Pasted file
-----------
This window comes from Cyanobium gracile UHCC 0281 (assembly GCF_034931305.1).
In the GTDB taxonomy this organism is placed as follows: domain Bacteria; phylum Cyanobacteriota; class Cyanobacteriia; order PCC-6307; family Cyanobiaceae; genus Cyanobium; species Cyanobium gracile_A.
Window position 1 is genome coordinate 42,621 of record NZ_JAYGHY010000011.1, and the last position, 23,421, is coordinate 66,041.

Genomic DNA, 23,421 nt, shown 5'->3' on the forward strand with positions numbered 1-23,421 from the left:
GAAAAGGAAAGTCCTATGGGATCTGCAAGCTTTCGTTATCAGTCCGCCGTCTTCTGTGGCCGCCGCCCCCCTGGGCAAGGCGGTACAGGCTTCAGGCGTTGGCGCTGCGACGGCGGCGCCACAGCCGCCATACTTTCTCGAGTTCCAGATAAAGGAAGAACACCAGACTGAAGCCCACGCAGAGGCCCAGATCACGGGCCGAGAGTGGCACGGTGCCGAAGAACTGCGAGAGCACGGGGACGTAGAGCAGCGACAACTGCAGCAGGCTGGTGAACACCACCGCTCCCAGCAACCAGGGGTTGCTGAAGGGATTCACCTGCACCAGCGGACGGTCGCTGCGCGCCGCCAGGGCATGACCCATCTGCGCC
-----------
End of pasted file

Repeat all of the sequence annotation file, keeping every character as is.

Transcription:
This window comes from Cyanobium gracile UHCC 0281 (assembly GCF_034931305.1).
In the GTDB taxonomy this organism is placed as follows: domain Bacteria; phylum Cyanobacteriota; class Cyanobacteriia; order PCC-6307; family Cyanobiaceae; genus Cyanobium; species Cyanobium gracile_A.
Window position 1 is genome coordinate 42,621 of record NZ_JAYGHY010000011.1, and the last position, 23,421, is coordinate 66,041.

Genomic DNA, 23,421 nt, shown 5'->3' on the forward strand with positions numbered 1-23,421 from the left:
GAAAAGGAAAGTCCTATGGGATCTGCAAGCTTTCGTTATCAGTCCGCCGTCTTCTGTGGCCGCCGCCCCCCTGGGCAAGGCGGTACAGGCTTCAGGCGTTGGCGCTGCGACGGCGGCGCCACAGCCGCCATACTTTCTCGAGTTCCAGATAAAGGAAGAACACCAGACTGAAGCCCACGCAGAGGCCCAGATCACGGGCCGAGAGTGGCACGGTGCCGAAGAACTGCGAGAGCACGGGGACGTAGAGCAGCGACAACTGCAGCAGGCTGGTGAACACCACCGCTCCCAGCAACCAGGGGTTGCTGAAGGGATTCACCTGCACCAGCGGACGGTCGCTGCGCGCCGCCAGGGCATGACCCATCTGCGCC